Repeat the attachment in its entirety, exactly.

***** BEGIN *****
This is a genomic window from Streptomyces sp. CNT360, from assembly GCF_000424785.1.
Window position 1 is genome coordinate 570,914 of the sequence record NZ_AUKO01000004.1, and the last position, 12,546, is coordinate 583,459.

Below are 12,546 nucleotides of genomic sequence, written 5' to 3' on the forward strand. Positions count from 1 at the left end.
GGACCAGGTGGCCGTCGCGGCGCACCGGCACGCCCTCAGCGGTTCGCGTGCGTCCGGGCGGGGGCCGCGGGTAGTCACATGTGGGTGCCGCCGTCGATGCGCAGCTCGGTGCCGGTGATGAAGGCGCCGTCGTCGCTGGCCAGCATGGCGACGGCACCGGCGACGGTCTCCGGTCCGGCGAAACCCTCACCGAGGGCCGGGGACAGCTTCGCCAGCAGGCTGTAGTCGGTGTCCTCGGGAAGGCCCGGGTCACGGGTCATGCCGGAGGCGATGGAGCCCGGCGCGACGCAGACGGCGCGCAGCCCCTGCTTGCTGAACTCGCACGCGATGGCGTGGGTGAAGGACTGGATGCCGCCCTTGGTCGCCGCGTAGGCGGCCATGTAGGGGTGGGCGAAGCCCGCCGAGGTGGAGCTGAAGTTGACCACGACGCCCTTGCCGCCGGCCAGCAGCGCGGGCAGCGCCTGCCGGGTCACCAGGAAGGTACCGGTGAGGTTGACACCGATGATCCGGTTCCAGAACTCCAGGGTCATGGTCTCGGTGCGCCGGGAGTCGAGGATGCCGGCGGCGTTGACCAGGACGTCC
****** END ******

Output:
This is a genomic window from Streptomyces sp. CNT360, from assembly GCF_000424785.1.
Window position 1 is genome coordinate 570,914 of the sequence record NZ_AUKO01000004.1, and the last position, 12,546, is coordinate 583,459.

Below are 12,546 nucleotides of genomic sequence, written 5' to 3' on the forward strand. Positions count from 1 at the left end.
GGACCAGGTGGCCGTCGCGGCGCACCGGCACGCCCTCAGCGGTTCGCGTGCGTCCGGGCGGGGGCCGCGGGTAGTCACATGTGGGTGCCGCCGTCGATGCGCAGCTCGGTGCCGGTGATGAAGGCGCCGTCGTCGCTGGCCAGCATGGCGACGGCACCGGCGACGGTCTCCGGTCCGGCGAAACCCTCACCGAGGGCCGGGGACAGCTTCGCCAGCAGGCTGTAGTCGGTGTCCTCGGGAAGGCCCGGGTCACGGGTCATGCCGGAGGCGATGGAGCCCGGCGCGACGCAGACGGCGCGCAGCCCCTGCTTGCTGAACTCGCACGCGATGGCGTGGGTGAAGGACTGGATGCCGCCCTTGGTCGCCGCGTAGGCGGCCATGTAGGGGTGGGCGAAGCCCGCCGAGGTGGAGCTGAAGTTGACCACGACGCCCTTGCCGCCGGCCAGCAGCGCGGGCAGCGCCTGCCGGGTCACCAGGAAGGTACCGGTGAGGTTGACACCGATGATCCGGTTCCAGAACTCCAGGGTCATGGTCTCGGTGCGCCGGGAGTCGAGGATGCCGGCGGCGTTGACCAGGACGTCC